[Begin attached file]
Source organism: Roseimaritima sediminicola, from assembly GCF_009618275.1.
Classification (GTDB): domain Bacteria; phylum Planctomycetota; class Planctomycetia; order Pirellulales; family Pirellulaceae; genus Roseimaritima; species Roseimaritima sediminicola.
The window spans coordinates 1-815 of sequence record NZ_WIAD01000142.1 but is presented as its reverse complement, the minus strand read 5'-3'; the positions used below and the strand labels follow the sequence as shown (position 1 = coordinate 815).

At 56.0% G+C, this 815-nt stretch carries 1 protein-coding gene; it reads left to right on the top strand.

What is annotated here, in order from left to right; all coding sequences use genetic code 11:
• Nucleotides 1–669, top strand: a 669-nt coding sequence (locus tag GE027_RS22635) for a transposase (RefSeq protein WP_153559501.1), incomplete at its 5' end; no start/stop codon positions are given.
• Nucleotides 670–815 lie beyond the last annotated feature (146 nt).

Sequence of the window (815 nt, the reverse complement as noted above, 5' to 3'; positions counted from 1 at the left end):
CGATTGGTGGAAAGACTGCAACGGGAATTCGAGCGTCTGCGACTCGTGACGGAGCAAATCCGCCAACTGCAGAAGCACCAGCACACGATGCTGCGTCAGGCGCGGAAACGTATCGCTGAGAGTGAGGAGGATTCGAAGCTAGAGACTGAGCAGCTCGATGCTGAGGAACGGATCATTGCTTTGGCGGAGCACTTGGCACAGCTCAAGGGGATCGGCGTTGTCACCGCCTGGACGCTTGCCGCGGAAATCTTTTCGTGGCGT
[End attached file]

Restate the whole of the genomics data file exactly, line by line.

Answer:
Source organism: Roseimaritima sediminicola, from assembly GCF_009618275.1.
Classification (GTDB): domain Bacteria; phylum Planctomycetota; class Planctomycetia; order Pirellulales; family Pirellulaceae; genus Roseimaritima; species Roseimaritima sediminicola.
The window spans coordinates 1-815 of sequence record NZ_WIAD01000142.1 but is presented as its reverse complement, the minus strand read 5'-3'; the positions used below and the strand labels follow the sequence as shown (position 1 = coordinate 815).

At 56.0% G+C, this 815-nt stretch carries 1 protein-coding gene; it reads left to right on the top strand.

What is annotated here, in order from left to right; all coding sequences use genetic code 11:
• Nucleotides 1–669, top strand: a 669-nt coding sequence (locus tag GE027_RS22635) for a transposase (RefSeq protein WP_153559501.1), incomplete at its 5' end; no start/stop codon positions are given.
• Nucleotides 670–815 lie beyond the last annotated feature (146 nt).

Sequence of the window (815 nt, the reverse complement as noted above, 5' to 3'; positions counted from 1 at the left end):
CGATTGGTGGAAAGACTGCAACGGGAATTCGAGCGTCTGCGACTCGTGACGGAGCAAATCCGCCAACTGCAGAAGCACCAGCACACGATGCTGCGTCAGGCGCGGAAACGTATCGCTGAGAGTGAGGAGGATTCGAAGCTAGAGACTGAGCAGCTCGATGCTGAGGAACGGATCATTGCTTTGGCGGAGCACTTGGCACAGCTCAAGGGGATCGGCGTTGTCACCGCCTGGACGCTTGCCGCGGAAATCTTTTCGTGGCGT